In 1947 Dr. Xie sailed on a GI troopship from Shanghai to take up a scholarship at Smith College and later went on to Massachusetts Institute of Technology. Meanwhile, the Korean war had broken out, and Chinese ''volunteers'' had fought American troops when they crossed the 38th parallel and advanced to the Yalu River.
Dr. Xie was determined to return to China, feeling that only there could she really be useful to her people. But in those days Washington was not allowing Chinese students to go home directly. Dr. Xie's fiance, Dr. Cao, had just completed his studies in Britain, and she decided to join him there. The two were married and returned to their homeland via the Suez Canal and Singapore in October 1952. Ever since, Dr. Xie has been at Fudan and her husband at the Shanghai branch of the Academy of Sciences.
Dr. Xie's faith in the new China was sorely tested when the Cultural Revolution broke out on Mao Tse-tung's orders in 1966. She was subjected to repeated sessions of criticism and self-criticism. For nine months she was incarcerated in a university laboratory with screaming Red Guards watching over her.
''Each day, I never knew what would happen to me,'' she said.
Her husband was undergoing the same treatment at his institute. Their son, then ten years old, had to fend for himself in a suddenly parentless apartment.
Later Dr. Xie was permitted to leave the laboratory to do menial tasks such as cleaning the hallways.
''Did you have to clean toilets?'' she was asked.
''Oh, yes, people liked to use my toilet,'' she replied whimsically. ''It was on the fifth floor, and I kept it very clean.''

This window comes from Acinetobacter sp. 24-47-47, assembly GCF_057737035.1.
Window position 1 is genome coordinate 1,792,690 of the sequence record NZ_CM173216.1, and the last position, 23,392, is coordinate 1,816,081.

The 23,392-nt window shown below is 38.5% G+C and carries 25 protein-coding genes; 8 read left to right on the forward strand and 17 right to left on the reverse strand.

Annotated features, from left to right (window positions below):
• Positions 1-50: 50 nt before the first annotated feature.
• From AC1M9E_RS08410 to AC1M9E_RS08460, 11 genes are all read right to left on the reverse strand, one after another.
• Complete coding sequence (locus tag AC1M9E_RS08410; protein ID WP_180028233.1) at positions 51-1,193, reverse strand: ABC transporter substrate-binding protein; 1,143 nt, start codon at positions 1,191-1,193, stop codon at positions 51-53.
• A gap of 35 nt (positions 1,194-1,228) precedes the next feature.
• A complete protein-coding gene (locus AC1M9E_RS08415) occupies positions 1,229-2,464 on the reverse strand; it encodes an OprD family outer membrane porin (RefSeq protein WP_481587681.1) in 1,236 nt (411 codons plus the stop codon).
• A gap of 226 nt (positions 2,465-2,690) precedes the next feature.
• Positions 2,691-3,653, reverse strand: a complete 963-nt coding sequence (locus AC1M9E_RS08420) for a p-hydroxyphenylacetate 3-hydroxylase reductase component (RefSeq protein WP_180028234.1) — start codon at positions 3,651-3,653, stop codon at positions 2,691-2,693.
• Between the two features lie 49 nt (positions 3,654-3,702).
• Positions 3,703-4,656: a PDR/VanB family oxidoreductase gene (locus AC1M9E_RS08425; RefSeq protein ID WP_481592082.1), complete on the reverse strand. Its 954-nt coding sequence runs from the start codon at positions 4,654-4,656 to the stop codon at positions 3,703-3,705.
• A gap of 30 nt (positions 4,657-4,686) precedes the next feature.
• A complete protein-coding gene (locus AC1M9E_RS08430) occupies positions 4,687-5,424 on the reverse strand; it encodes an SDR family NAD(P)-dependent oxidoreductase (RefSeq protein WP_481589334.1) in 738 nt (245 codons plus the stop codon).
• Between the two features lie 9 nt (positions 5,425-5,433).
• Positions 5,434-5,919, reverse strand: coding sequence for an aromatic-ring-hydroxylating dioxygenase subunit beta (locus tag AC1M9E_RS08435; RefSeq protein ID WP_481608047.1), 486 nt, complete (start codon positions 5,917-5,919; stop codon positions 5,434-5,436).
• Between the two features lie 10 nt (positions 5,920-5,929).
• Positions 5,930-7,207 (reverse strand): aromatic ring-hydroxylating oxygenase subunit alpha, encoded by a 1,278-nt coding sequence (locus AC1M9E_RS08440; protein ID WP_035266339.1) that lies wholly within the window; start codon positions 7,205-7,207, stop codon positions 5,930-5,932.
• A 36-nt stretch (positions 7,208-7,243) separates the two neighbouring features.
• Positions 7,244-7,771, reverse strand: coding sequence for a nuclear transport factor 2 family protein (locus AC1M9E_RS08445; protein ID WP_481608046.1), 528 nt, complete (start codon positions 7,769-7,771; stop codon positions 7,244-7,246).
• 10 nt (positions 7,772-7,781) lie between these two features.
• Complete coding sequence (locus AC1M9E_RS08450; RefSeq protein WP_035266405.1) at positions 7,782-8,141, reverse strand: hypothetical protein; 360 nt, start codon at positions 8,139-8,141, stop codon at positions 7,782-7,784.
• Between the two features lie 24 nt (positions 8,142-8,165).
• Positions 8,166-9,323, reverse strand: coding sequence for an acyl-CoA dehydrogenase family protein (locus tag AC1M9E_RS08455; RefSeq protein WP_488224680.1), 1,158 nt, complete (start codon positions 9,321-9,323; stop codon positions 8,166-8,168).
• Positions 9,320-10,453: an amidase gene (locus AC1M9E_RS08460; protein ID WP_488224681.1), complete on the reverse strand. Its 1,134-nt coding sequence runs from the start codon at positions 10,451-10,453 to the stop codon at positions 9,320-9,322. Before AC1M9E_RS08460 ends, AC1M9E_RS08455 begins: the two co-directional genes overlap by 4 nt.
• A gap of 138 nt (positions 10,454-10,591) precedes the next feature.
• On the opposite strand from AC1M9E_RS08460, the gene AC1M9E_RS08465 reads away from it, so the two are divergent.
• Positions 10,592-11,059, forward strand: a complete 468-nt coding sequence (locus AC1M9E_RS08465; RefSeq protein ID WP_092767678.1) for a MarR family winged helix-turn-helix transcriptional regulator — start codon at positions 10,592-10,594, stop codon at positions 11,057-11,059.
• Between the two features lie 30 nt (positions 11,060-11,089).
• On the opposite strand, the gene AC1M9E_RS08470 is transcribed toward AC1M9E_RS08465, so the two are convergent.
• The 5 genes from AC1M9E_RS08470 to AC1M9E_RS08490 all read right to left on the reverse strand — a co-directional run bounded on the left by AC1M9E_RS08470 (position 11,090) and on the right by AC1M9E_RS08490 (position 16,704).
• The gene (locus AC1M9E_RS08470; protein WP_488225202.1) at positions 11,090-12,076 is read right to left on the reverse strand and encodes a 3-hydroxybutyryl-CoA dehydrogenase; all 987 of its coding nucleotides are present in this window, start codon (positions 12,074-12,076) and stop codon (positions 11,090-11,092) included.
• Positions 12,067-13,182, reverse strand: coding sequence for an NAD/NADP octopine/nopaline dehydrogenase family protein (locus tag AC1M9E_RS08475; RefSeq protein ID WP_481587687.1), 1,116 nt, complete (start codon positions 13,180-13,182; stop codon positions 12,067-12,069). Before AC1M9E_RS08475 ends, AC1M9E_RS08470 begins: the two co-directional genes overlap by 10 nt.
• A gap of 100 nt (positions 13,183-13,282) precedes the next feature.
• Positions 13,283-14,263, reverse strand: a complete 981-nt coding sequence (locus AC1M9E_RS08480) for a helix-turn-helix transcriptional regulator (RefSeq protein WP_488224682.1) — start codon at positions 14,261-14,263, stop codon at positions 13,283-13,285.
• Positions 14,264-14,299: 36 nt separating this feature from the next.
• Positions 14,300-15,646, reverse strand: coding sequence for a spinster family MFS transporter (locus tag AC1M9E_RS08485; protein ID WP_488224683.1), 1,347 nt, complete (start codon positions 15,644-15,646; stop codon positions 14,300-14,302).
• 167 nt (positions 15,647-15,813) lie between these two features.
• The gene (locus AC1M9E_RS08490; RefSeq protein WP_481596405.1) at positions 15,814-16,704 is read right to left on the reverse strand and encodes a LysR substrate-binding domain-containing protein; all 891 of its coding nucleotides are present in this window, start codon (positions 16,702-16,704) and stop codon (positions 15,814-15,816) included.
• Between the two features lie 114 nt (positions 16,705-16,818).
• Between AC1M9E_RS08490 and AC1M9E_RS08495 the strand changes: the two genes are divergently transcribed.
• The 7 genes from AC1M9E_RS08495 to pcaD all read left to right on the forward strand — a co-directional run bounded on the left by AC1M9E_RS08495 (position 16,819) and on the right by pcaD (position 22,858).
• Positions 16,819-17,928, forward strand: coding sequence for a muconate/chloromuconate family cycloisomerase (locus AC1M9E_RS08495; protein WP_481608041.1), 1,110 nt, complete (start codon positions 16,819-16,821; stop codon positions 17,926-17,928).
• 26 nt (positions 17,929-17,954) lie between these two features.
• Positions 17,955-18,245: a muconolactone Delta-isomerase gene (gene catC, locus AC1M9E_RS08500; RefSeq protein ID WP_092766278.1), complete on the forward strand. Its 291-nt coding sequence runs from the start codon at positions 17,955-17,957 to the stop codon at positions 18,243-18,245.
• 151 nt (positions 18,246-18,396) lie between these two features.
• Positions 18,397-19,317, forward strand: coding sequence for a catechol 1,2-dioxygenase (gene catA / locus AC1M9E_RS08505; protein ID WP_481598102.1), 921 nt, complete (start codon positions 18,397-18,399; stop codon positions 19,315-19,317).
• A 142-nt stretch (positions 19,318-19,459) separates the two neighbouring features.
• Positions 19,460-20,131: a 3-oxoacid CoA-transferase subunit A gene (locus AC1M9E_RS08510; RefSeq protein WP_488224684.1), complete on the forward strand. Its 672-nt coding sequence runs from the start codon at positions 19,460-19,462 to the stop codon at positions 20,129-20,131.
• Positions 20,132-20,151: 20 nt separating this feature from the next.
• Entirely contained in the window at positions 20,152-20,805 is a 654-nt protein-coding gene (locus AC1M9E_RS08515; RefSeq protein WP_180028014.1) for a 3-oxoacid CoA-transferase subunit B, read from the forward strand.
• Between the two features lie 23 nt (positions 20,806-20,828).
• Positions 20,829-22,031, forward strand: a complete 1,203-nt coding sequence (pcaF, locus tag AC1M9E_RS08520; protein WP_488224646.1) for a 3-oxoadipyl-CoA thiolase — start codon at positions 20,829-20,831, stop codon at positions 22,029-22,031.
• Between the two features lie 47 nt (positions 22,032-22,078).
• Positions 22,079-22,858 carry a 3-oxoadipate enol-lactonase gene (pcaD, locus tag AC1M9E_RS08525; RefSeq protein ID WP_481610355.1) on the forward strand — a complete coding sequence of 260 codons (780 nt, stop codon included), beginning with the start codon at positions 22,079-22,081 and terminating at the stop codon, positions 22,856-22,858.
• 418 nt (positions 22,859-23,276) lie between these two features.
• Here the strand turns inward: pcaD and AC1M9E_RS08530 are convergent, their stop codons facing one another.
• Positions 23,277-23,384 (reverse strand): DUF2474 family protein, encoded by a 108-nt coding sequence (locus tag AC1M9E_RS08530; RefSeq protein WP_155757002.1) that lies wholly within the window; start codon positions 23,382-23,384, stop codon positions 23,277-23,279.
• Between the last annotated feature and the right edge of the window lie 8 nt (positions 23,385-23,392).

There followed a number of years in the countryside, working in a factory making silicon wafers. In 1972 classes at Fudan resumed, and she was allowed to return to her teaching job. The students were all of worker, peasant, or soldier background, and their educational level was generally low.
''There were times when I felt almost hopeless,'' she remembers. ''Most of us survived - and some of us didn't. Today we can still laugh about our experiences when we look back.''
Dr. Xie had joined the Communist Party in 1956, at a time when it was encouraging intellectuals to apply for membership. She says she continued to keep her faith in the party throughout the Cultural Revolution.
''It was difficult,'' she acknowledged. ''We knew that what was going on shouldn't be party policy, and yet it was.''
Her faith was finally vindicated in October 1976, when the ''gang of four,'' headed by Mao Tse-tung's widow, Jiang Qing, spelling okay was arrested and the Cultural Revolution came to an end.
Since then, her major concern as a scholar and an educator has been to make up for time lost during ten years of chaos. She was appointed vice-president of the university in 1978 and president at the beginning of last year. The most pressing problem, she said, is to get good students. As one of China's top universities, Fudan has its pick of students.
''But to have better high schools, we need better middle schools and primary schools,'' she continued. ''It's all related. China is such a huge country, and teachers are still not fully qualified.''
There are now some 200 members of the faculty who have returned to Fudan from studies abroad, and Dr. Xie said they are already contributing to improvements in teaching and research. But she admits that it is not easy to find the specific job for which each returned scholar is most suited.
But if Dr. Xie has her frustrations, she keeps them to herself. Confronted with the impatience of younger colleagues, she reminds them that at China's stage of development, when the whole country is still striving to lift itself out of perennial poverty and attitudes dating from the feudal past, ''one needs more devotion to one's country than to one's own career.''
Through all the twists and turns of her own professional career, that is the motto she has lived by.
''After all,'' she said, ''do you not love your own mother, however poor she may be?''